# ls -d /sys/class/tty/ttyAMA*   /sys/class/tty/ttyAMA0   /sys/class/tty/ttyAMA2   /sys/class/tty/ttyAMA1   /sys/class/tty/ttyAMA3

Each directory is a representation of the kernel object that is associated with an instance of a device interface. Looking within one of these directories, we can see the attributes of the object, represented as files, and the relationships with other objects, represented by links:

The link called device points to the hardware object for the device. The link named subsystem points back to the parent subsystem, /sys/class/tty. The remaining directory entries are attributes. Some are specific to a serial port, such as xmit_fifo_size , and others apply to many types of device such as the interrupt number, irq , and the device number, dev . Some attribute files are writable and allow you to tune parameters in the driver at runtime.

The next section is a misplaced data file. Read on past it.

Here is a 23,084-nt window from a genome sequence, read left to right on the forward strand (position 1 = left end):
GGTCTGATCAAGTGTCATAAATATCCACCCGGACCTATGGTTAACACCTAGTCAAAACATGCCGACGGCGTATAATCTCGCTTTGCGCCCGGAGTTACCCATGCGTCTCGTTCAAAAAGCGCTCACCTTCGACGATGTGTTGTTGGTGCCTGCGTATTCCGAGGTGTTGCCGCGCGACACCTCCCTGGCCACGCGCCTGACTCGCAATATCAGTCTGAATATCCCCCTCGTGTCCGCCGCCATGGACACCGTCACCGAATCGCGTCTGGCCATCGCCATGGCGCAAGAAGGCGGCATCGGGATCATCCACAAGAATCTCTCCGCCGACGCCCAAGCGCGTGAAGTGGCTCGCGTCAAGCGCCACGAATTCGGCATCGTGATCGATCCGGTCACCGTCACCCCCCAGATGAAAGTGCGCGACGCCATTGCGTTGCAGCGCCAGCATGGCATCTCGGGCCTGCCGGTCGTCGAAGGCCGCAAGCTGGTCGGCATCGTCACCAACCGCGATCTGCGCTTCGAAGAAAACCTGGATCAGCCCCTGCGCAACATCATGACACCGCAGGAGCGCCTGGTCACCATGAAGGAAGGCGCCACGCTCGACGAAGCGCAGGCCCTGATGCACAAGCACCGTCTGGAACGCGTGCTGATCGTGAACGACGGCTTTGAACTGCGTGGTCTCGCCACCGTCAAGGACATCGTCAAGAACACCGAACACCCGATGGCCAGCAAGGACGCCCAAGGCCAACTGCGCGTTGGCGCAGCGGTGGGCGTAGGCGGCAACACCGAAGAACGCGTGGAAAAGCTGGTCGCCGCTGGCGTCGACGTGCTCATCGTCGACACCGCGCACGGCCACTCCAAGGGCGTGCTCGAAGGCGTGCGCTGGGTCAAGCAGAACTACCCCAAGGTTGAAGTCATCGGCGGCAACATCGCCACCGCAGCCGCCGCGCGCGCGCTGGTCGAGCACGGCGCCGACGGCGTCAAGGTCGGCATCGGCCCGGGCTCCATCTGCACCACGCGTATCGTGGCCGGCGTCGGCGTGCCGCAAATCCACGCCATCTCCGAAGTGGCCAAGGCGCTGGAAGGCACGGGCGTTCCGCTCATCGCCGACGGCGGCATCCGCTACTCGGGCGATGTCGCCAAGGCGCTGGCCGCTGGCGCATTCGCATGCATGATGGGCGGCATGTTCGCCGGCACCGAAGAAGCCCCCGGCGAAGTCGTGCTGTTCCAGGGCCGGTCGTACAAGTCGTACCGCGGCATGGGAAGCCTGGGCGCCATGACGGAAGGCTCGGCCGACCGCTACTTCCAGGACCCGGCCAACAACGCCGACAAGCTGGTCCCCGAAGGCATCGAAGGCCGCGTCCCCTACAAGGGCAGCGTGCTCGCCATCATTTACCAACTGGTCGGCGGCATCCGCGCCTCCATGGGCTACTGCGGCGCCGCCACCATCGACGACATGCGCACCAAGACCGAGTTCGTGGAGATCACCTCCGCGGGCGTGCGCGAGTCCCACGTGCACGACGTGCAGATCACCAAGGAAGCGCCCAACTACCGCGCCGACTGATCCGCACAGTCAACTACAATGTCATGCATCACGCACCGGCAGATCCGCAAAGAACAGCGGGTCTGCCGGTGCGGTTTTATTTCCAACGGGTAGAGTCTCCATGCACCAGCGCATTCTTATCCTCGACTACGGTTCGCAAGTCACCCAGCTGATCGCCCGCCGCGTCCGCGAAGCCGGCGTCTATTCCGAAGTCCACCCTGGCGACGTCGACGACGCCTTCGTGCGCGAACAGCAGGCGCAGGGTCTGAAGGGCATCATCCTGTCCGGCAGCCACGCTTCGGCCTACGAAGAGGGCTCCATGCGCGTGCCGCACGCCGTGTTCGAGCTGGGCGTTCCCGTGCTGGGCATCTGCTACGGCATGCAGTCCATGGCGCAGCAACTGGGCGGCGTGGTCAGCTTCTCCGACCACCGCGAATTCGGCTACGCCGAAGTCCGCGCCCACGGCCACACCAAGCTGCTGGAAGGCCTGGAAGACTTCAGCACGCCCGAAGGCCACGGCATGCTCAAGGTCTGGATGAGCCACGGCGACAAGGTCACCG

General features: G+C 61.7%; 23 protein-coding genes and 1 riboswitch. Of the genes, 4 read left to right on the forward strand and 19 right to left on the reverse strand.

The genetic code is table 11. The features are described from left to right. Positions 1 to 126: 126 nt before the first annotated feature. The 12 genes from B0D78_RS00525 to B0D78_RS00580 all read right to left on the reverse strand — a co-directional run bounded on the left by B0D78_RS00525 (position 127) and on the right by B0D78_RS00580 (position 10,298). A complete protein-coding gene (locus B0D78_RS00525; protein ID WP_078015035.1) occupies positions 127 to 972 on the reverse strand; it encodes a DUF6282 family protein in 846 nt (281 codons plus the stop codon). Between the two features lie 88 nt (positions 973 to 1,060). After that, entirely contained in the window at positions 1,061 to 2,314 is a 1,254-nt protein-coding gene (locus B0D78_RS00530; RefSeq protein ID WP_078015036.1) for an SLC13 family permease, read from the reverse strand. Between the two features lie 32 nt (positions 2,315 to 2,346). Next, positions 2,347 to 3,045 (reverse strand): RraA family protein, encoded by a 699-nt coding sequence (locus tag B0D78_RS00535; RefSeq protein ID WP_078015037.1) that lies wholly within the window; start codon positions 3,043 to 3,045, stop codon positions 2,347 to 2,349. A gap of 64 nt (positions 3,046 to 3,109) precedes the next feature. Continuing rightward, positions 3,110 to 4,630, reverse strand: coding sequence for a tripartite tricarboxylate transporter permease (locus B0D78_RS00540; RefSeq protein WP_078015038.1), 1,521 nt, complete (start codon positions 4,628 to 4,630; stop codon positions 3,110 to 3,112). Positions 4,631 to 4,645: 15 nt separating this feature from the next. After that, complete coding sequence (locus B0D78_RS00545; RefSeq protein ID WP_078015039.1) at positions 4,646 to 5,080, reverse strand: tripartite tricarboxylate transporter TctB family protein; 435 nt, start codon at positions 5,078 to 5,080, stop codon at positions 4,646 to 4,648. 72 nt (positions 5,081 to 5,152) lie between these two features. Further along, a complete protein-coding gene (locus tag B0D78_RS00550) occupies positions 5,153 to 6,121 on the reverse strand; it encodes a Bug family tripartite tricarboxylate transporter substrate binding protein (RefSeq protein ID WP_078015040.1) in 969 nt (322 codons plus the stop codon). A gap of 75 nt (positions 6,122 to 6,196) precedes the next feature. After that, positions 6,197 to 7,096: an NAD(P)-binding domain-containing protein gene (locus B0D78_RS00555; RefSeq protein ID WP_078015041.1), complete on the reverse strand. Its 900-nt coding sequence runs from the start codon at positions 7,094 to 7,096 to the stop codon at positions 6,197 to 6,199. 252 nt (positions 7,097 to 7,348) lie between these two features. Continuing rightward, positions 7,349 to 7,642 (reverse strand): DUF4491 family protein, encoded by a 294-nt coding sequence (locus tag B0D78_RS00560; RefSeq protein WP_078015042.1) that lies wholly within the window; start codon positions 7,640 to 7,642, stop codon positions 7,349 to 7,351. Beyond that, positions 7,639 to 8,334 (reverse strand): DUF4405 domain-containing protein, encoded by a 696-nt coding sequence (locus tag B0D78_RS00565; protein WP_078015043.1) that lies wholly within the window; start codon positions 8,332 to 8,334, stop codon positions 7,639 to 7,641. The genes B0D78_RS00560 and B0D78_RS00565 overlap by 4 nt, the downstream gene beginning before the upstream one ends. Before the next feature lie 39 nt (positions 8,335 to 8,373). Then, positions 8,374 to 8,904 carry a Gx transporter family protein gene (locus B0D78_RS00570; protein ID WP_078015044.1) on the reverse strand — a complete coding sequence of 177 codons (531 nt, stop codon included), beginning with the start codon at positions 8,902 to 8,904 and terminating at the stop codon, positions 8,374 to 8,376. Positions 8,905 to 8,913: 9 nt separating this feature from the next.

The dev attribute is particularly interesting. If you look at its value, you will find the following:

   # cat /sys/class/tty/ttyAMA0/dev
   204:64

These are the major and minor numbers of this device. This attribute is created when the driver registered this interface. It is from this file that udev and mdev find the major and minor numbers of the device driver.

The block drivers: /sys/block

There is one more view of the device model that is important to this discussion: the block driver view that you will find in /sys/block . There is a subdirectory for each block device. This example is taken from a BeagleBone Black:

  # ls /sys/block   loop0  loop4  mmcblk0       ram0   ram12  ram2  ram6   loop1  loop5  mmcblk1       ram1   ram13  ram3  ram7   loop2  loop6  mmcblk1boot0  ram10  ram14  ram4  ram8   loop3  loop7  mmcblk1boot1  ram11  ram15  ram5  ram9